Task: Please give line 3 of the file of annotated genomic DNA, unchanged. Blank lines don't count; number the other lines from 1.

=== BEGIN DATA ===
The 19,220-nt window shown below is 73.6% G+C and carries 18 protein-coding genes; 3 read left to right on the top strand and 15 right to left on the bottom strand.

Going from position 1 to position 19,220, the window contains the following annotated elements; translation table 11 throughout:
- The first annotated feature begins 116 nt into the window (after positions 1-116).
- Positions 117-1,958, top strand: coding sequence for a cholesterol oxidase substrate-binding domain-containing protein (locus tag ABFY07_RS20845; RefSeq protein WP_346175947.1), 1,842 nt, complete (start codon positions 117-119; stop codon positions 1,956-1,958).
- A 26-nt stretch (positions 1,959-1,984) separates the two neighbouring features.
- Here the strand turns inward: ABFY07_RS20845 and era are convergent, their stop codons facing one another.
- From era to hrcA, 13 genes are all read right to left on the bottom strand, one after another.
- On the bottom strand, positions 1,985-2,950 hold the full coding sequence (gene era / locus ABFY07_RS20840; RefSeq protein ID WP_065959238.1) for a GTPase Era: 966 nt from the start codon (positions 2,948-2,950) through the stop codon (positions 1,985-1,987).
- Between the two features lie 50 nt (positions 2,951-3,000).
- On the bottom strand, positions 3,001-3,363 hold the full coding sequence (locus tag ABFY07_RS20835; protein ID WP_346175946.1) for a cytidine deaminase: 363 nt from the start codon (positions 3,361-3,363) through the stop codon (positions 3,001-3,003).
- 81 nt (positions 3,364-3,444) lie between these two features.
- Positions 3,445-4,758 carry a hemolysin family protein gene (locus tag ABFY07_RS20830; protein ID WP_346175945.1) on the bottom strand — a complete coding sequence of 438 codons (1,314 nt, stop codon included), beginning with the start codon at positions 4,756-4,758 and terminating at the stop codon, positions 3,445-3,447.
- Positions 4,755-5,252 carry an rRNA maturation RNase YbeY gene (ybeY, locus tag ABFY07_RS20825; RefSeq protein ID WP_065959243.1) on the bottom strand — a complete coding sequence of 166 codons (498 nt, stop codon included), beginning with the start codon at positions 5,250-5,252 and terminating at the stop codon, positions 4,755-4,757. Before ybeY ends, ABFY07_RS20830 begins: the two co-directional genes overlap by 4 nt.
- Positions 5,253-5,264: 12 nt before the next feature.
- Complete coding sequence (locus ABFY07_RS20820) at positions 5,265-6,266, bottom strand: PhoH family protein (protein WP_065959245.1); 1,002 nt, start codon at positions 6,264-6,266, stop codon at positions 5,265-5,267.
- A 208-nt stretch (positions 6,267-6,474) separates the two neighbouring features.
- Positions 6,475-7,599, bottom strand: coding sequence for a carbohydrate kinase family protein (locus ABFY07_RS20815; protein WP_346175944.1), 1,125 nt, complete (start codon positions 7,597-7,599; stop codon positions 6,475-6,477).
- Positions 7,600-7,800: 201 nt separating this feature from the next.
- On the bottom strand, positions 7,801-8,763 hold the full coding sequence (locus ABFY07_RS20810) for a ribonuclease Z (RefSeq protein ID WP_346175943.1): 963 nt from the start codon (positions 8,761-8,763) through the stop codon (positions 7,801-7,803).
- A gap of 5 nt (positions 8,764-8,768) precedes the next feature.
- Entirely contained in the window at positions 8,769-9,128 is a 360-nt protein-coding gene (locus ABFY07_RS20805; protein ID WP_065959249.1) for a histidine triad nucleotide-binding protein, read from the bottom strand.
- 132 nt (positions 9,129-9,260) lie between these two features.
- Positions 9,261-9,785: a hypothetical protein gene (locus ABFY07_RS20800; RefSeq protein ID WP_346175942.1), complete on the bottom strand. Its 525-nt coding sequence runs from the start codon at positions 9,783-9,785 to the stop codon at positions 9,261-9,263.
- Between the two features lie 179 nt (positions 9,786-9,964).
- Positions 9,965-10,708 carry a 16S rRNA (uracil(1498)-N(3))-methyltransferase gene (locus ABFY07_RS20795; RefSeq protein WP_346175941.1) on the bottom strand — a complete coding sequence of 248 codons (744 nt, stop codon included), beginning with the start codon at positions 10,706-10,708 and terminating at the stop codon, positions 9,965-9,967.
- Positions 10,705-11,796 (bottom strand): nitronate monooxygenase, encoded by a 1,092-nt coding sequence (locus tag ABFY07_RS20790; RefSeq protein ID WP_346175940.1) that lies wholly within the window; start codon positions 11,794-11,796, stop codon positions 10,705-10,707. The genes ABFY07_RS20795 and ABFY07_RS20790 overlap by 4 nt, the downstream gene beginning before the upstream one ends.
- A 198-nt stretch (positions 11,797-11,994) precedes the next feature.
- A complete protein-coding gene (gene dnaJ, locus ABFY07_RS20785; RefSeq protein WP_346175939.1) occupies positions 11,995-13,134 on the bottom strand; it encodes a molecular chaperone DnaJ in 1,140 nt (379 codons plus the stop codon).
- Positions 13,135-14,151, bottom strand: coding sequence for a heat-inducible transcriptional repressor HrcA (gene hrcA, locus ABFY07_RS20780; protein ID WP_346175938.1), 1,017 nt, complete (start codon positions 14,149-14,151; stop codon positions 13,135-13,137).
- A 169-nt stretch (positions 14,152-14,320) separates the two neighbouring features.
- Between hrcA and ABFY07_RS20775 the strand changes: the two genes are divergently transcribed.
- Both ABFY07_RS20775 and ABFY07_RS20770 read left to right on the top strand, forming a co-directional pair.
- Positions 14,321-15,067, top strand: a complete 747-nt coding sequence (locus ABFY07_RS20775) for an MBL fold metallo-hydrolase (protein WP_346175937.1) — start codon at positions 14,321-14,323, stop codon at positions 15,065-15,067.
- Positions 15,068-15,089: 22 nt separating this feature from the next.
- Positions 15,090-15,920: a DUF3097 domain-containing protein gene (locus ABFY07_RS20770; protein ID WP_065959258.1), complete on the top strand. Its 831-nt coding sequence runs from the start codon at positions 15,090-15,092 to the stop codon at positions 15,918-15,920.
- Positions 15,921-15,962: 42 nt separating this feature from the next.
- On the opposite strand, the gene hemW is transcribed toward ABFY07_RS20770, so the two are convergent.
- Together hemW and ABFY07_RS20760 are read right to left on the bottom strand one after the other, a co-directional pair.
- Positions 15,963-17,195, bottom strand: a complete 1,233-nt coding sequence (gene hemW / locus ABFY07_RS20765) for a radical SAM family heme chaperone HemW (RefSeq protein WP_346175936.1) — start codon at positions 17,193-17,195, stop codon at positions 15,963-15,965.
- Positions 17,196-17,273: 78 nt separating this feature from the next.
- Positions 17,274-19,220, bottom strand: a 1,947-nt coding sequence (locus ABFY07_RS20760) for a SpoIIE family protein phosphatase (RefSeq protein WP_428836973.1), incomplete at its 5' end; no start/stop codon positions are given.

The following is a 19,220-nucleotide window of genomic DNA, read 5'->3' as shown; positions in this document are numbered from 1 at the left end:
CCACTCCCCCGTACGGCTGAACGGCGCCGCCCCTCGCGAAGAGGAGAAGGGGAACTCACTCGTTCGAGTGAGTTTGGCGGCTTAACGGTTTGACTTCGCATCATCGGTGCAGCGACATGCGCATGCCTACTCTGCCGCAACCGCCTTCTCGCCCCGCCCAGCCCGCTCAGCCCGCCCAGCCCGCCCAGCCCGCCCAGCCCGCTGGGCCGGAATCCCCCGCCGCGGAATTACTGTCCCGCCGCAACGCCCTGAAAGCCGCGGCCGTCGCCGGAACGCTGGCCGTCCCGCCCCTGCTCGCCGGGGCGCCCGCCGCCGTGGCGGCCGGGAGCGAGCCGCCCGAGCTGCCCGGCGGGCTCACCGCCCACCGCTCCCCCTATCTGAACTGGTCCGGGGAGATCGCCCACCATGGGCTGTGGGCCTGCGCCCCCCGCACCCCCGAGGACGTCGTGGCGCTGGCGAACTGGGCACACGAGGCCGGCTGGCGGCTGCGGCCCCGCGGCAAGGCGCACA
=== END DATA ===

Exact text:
- The first annotated feature begins 116 nt into the window (after positions 1-116).